Black History Month is NOT Enough: An Op/Ed

Black History should be taught more frequently within Schools.


Jazmyn Hill

Statistical Data from "Is Black History Month Enough" survey.

Jazmyn Hill, Reporter

A digital survey taken by the students of Timberland High School shows that a Black History Month is not enough time to justly explain the history of African Americans . At least 74.6% of students have revealed that they had little to no understanding of African American culture apart from topics of Martin Luther King and other prejudice based events. Therefore, it is clear schools must include more than a month in order the truth to be taught, and should be discussed just as frequently as the histories of other races.

There was a time where society had to rely upon the news and written works in order to gain information about the world around them. However, times have changed, for the internet, computers and many more resources have been created. Despite this, the chart survey revealed that many of the Timberland High School students do not know more than the repetitive basics of African American history. Thus the curriculum has proven to have failed to educate them.

51% of the participants did not believe that their curriculum included enough discussion about the achievements of African Americans. While this may seem surprising due the curriculum repeating the well-known facts about Dr. Martin Luther King’s “I Have A Dream” speech, the survey also revealed that 49.3% of the participants believed that Black History was taught quite briefly throughout the school year.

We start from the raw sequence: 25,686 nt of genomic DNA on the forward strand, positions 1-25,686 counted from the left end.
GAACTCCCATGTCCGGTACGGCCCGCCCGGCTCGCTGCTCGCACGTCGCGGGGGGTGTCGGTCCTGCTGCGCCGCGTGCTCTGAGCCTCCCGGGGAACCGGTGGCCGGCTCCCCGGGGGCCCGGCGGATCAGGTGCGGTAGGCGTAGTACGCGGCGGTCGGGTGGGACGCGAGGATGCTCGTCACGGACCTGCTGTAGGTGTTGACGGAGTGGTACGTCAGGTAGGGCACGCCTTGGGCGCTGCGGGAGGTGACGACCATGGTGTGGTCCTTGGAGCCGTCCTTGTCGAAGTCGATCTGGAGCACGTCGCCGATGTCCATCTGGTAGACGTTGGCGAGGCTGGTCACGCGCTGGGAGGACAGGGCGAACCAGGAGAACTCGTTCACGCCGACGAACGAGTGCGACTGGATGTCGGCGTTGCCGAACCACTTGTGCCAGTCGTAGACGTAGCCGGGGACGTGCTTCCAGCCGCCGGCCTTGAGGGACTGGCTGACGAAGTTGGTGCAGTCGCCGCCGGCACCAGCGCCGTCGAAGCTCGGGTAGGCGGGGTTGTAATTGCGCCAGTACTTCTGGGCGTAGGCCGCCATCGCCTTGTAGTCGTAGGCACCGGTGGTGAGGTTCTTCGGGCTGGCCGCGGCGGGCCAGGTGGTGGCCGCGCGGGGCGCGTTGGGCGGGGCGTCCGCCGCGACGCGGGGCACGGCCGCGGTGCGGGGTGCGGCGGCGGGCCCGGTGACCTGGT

As the information and words of the student body clarify, a month is not an efficient amount of time to teach the extended history of African Americans, nor is another month in addition. This calls for an update in the information taught within the high school curriculum. This calls for the updated information to be embedded within lessons just as regularly as those involving other races. This is not only for Timberland High School, but high schools across the United States of America.